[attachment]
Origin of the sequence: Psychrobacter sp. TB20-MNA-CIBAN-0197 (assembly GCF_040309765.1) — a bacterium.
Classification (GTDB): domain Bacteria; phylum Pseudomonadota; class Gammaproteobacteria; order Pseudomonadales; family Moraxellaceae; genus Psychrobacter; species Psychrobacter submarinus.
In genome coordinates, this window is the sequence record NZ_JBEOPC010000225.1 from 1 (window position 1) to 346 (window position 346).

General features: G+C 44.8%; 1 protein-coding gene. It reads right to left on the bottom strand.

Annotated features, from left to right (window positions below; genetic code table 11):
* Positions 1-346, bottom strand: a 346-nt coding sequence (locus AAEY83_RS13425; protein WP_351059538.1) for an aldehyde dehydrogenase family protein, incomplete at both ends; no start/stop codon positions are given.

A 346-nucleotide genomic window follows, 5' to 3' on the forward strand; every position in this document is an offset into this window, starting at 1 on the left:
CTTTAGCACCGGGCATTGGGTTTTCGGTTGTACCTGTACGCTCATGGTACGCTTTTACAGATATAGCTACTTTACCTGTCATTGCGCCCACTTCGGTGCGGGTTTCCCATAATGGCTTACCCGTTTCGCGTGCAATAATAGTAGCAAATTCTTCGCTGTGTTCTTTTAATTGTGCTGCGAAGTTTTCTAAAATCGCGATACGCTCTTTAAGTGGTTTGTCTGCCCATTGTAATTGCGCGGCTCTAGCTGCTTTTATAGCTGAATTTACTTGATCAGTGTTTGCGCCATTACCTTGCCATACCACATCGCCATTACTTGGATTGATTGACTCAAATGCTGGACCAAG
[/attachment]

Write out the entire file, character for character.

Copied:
Origin of the sequence: Psychrobacter sp. TB20-MNA-CIBAN-0197 (assembly GCF_040309765.1) — a bacterium.
Classification (GTDB): domain Bacteria; phylum Pseudomonadota; class Gammaproteobacteria; order Pseudomonadales; family Moraxellaceae; genus Psychrobacter; species Psychrobacter submarinus.
In genome coordinates, this window is the sequence record NZ_JBEOPC010000225.1 from 1 (window position 1) to 346 (window position 346).

General features: G+C 44.8%; 1 protein-coding gene. It reads right to left on the bottom strand.

Annotated features, from left to right (window positions below; genetic code table 11):
* Positions 1-346, bottom strand: a 346-nt coding sequence (locus AAEY83_RS13425; protein WP_351059538.1) for an aldehyde dehydrogenase family protein, incomplete at both ends; no start/stop codon positions are given.

A 346-nucleotide genomic window follows, 5' to 3' on the forward strand; every position in this document is an offset into this window, starting at 1 on the left:
CTTTAGCACCGGGCATTGGGTTTTCGGTTGTACCTGTACGCTCATGGTACGCTTTTACAGATATAGCTACTTTACCTGTCATTGCGCCCACTTCGGTGCGGGTTTCCCATAATGGCTTACCCGTTTCGCGTGCAATAATAGTAGCAAATTCTTCGCTGTGTTCTTTTAATTGTGCTGCGAAGTTTTCTAAAATCGCGATACGCTCTTTAAGTGGTTTGTCTGCCCATTGTAATTGCGCGGCTCTAGCTGCTTTTATAGCTGAATTTACTTGATCAGTGTTTGCGCCATTACCTTGCCATACCACATCGCCATTACTTGGATTGATTGACTCAAATGCTGGACCAAG